Ghana
Ghanain restaurant menu. Photo by Rachel Strohm (CC BY-ND 2.0) via Flickr

The song “Ghana Jollof” is sung by Sister Deborah (b. Deborah Owusu-Bonsu), a popular Ghanain TV host, model, and academic, who holds a Master’s Degree from the University of Arts, London. The lyrics were written by her brother, Wanlov (“one love?”) the Kubolor. The song basically postulates that the Ghanaian version of the rice dish is better than the Nigerian version. The basic ingredients include rice, tomatoes, onion, chili pepper, salt, pepper; Ghanaian and Nigerian versions add goat, lamb, or beef. The Senegalese version (not part of the culinary showdown) uses fish. Between Ghana and Nigeria it’s a competitive recipe, so think West African Top Chef.

Intrigued by the story, I searched for the video and found it online. It’s quirky and fun, and a little mysterious. Why are those guys dressed up as women? Folks are shown on the up-and-up, driving a 6-series BMW convertible.

I had fun with this, and I hope you do too. For those of you interested in trying the dish, here is the Ghanian vegetarian recipe. And the competing Nigerian version:

toms

Tom Schnabel, M.A.

Chevalier de l’Ordre des Arts et des Lettres
Blogs for Rhythm Planet
Author & Music educator, UCLA, SCIARC, currently doing music salons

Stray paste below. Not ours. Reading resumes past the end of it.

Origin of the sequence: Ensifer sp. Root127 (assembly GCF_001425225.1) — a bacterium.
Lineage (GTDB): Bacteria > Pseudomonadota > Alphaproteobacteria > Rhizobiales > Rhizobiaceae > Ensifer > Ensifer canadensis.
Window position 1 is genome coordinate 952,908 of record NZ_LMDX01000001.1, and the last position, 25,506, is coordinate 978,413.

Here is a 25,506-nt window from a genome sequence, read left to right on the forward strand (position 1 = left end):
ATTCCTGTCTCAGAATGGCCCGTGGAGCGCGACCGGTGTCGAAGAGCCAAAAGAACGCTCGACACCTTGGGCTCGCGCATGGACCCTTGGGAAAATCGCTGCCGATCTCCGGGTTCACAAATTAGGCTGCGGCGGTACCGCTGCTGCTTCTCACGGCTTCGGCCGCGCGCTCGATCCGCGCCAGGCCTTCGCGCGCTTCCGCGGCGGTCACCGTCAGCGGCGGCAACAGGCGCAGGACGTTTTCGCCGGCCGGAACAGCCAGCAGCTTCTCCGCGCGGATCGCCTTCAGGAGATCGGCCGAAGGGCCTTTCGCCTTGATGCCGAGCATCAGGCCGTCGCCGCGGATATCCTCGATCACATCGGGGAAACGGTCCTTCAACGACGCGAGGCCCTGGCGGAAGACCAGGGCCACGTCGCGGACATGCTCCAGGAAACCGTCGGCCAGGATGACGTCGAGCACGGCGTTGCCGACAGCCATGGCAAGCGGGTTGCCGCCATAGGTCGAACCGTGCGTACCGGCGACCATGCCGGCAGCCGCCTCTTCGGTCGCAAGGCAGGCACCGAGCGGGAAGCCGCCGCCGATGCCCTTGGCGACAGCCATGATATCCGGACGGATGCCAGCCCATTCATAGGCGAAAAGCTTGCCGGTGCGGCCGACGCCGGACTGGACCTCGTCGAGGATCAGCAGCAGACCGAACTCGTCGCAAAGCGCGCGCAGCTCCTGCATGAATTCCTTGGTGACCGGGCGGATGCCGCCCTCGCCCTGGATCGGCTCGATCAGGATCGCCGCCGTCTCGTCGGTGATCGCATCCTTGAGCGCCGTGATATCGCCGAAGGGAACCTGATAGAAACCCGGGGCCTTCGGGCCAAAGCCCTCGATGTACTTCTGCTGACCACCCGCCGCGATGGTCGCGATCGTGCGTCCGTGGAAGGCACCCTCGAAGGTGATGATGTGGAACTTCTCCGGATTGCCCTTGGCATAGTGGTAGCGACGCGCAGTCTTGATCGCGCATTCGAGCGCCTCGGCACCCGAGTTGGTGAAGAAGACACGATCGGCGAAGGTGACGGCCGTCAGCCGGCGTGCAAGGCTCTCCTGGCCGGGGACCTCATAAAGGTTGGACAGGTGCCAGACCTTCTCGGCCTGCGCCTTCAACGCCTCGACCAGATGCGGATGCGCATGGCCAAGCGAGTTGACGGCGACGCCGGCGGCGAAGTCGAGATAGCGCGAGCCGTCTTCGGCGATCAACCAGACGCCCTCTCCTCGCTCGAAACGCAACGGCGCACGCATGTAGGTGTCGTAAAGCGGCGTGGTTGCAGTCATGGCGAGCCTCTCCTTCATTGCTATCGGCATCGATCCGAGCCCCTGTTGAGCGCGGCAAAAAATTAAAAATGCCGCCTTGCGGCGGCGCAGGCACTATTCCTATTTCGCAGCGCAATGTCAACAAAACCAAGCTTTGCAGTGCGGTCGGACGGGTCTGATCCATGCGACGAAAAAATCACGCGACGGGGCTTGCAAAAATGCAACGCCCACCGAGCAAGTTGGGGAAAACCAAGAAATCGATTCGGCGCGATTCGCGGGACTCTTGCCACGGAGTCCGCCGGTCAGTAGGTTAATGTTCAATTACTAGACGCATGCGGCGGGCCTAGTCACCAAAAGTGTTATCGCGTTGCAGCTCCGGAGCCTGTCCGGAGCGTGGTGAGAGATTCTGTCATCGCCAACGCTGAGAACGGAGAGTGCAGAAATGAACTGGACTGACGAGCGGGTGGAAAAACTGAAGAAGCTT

www.tomschnabel.com

Leave a comment

Filed under Arts, Creativity, Education, Gratitude, Human Interest, Music

AN EVALUATOR’S JOURNEY

August 19th, 2016

Sunset

When I accepted my mother’s invitation to accompany her to a cocktail party, I did so reluctantly. It was July 1982 and as a freshly minted college grad with a BA in Political Science the last thing I wanted to do was attend a party with my mother. It turned out to be the best thing I could have done as I left the party with not one but three job offers. I decided to forgo the offer of working at a law office (even though I was toying with the idea of going to Law School), or a real estate office (numbers were not my forte) and chose instead to accept the hostess’s invitation to work at her private not-for-profit Foundation that specialized in international education research and evaluation. The rest, as they say is history. Over a course of thirteen years, I worked my way up the proverbial ladder from file clerk, to junior then senior evaluator, assistant to associate director and finally as Executive Director. Bitten by the entrepreneur spirit and an MBA in hand, I bid goodbye to my mentor and founded the Academic Credentials Evaluation Institute (ACEI) in 1994.

You can say I was born into the field of International education. Beginning from an early age by insisting on “working” at the education firm my mother headed in Tehran, Iran, to attending an international boarding school in England, and continuing my higher education in the U.S. The same is true for my brother and business partner, Alan Saidi, who joined me at ACEI in 1996 as Senior VP and COO. Together, we have infused into ACEI our personal life experiences of having lived in three different continents and benefiting from three different education systems (Iran, UK, and USA). Our mission has always been to make ACEI a company that truly cares for and values its international candidates who are considering to further their education, or qualify for employment, immigration or professional licensing or maybe they are displaced because of war and conflict and seeking refuge in the U.S.